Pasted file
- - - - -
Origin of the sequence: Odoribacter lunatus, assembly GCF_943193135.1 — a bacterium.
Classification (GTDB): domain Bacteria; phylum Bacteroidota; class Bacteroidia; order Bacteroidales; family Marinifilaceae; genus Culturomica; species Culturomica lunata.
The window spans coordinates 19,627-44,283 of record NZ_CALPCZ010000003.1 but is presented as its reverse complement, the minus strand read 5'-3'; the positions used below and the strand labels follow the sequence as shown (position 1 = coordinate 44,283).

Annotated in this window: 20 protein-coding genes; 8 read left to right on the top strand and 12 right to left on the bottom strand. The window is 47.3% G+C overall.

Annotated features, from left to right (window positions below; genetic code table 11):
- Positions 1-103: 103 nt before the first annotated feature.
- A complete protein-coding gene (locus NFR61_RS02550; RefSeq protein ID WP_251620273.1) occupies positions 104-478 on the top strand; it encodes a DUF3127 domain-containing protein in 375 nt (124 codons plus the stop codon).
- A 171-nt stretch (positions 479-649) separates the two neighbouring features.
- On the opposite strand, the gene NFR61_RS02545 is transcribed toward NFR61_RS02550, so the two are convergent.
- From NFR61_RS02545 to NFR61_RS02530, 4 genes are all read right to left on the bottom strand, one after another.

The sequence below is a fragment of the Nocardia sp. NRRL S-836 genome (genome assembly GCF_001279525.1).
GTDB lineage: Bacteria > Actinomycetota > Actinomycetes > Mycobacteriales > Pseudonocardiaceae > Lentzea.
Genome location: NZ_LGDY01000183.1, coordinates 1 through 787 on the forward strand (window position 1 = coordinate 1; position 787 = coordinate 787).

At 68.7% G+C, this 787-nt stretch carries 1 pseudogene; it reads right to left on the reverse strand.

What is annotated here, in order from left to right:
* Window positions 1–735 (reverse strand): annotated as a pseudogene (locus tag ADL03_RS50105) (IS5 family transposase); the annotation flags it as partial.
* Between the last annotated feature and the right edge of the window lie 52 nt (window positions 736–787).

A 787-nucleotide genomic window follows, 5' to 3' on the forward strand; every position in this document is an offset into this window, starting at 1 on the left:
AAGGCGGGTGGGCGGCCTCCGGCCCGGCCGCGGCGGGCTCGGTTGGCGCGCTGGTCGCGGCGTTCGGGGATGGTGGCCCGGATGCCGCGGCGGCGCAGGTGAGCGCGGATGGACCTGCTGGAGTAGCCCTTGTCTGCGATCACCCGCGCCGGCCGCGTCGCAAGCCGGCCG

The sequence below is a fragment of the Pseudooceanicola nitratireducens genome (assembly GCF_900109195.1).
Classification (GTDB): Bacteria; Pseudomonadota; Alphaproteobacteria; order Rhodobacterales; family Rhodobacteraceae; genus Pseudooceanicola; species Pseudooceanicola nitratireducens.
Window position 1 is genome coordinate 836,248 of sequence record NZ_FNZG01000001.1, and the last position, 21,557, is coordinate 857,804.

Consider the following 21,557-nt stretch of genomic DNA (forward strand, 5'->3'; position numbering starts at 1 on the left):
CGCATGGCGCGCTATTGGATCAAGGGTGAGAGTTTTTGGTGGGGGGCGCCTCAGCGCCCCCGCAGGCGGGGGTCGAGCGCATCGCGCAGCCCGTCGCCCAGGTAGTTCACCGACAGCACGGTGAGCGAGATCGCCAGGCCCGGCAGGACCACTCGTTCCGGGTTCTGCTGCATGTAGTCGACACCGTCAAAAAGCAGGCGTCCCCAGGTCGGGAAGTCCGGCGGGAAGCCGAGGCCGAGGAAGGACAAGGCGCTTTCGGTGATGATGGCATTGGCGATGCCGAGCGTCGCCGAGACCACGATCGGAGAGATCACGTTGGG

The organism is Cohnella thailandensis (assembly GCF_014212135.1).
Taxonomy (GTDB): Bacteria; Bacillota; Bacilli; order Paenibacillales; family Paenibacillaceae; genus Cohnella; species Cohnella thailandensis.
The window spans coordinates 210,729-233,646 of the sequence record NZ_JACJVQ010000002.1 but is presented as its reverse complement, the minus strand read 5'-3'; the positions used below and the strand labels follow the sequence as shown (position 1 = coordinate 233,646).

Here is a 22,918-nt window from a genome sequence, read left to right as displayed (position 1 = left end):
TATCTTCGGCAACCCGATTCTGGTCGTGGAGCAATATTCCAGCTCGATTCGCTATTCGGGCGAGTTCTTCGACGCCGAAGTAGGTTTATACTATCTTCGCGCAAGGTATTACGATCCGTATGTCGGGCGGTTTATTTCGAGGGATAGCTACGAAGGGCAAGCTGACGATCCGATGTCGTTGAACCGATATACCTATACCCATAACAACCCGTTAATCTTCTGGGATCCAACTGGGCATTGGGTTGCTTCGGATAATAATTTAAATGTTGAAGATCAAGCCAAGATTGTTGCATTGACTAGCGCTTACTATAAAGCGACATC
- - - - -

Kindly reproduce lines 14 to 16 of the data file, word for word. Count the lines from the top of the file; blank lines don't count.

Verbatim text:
At 68.7% G+C, this 787-nt stretch carries 1 pseudogene; it reads right to left on the reverse strand.

What is annotated here, in order from left to right:
* Window positions 1–735 (reverse strand): annotated as a pseudogene (locus tag ADL03_RS50105) (IS5 family transposase); the annotation flags it as partial.